The 3C’s of Transformation

Hacking your way to Transformation – The 3C’s of transformation

Martec’s Law as defined by Scott Brinker states that “Technology changes exponentially; organizations change logarithmically.” Or put slightly differently, technology changes rapidly and seems to be constantly accelerating while changing how an organisation thinks and behaves is difficult and slow.

Why? Why is it that we can’t get organizational change to keep pace?

Simple. It has less to do with pace and everything to do with the grey matter that keeps your ears apart! More accurately, not so much the mind or the brain, but more specifically, the mindset – it’s those unseen processes or sets of predefined/pre-programmed/learnt responses to tasks or situations that are the problem.

Let’s face it, in an organizational context specifically, transformation or its close relative change are almost always driven by someone or something else and the most frequent reactions and responses are either hostility or ambivalence. Change, which, seems so immediate and unexpected often brings hostility to the table. Transformation, and the perception of a long drawn out process, brings the ambivalence and that thought that “if we just keep quiet and drag it out, it will eventually go away.”

When it comes to Transformation, there are only 2 mindsets (though they go under many names and guises); “fixed ideas” or “growth ideas” and successful transformation has 3 core ingredients. Collaboration, Commitment, and Creativity.

Mindsets, simply do not change overnight. Granted, no major discovery there, so the first step is awareness. Simple question. How many times today, or during last week did you catch yourself having “fixed ideas” as opposed to “growth ideas”?

Step two, create an environment conducive to the results you want to see – there really is no point in having a whole bunch of growth ideas and no fertile soil to plant them in. I would suggest you have yourself a “culture hackathon”. “A hackathon is any event of any duration where people come together to solve problems” (just in case you’re worried, hacking is creative problem solving and does not have to involve technology, computers, passwords, data and there is nothing illegal about it).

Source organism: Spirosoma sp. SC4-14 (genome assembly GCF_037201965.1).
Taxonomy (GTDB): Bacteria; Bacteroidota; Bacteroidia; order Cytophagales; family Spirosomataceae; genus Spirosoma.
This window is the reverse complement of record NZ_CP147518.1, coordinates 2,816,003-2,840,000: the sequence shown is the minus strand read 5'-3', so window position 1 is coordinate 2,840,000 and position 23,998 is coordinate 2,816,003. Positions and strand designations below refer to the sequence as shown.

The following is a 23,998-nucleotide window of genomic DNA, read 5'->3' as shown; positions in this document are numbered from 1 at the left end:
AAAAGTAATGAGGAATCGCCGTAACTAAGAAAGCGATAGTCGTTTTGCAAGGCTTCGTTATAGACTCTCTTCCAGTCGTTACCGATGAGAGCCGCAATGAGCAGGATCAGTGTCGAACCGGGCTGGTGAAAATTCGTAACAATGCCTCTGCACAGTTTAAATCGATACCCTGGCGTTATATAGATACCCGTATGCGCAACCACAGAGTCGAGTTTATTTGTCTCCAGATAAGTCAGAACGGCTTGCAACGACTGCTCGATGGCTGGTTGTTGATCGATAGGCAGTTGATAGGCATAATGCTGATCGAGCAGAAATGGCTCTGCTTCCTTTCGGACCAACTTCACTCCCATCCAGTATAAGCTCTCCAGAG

The thinking is simple: If it is true that it is the people who create and drive the culture (and therefore the inherent challenges that are symptomatic with it), then surely it stands to reason that we should also make finding the solution to the problem theirs too – put the thinking, where the thinking belongs.

Step three, set some rules for the hackathon

  1. Diversify the hackers – the problem was created as a result of a certain way of thinking, get a diverse group of people together who are both external and internal facing to get some fresh thinking and perspectives.
  2. Promote creativity. Make it a safe environment, consider going outside the normal working environment. Consider using a good facilitator who is able to bring some impartiality, get the conversation going and who can provide a system, process or framework for the hackathon.
  3. Pose a problem that has no simple solution, that no individual can solve or that requires collective input. A degree of complexity and something outside of the everyday, generates greater interest, purpose and accountability.
  4. Allow the hackathon to be a decision-making forum. Set some parameters up front if needs be, allocate a budget that requires no further approvals (or tell them there is no budget and see the creativity fly).
  5. IMPLEMENT the decisions and MEASURE them against real business indicators.
  6. Review and Repeat.

Whilst transformation can often seem like a long, daunting, resource intensive and complex process, breaking it down into small steps that deliver real results makes it that much more effective and easier to achieve.

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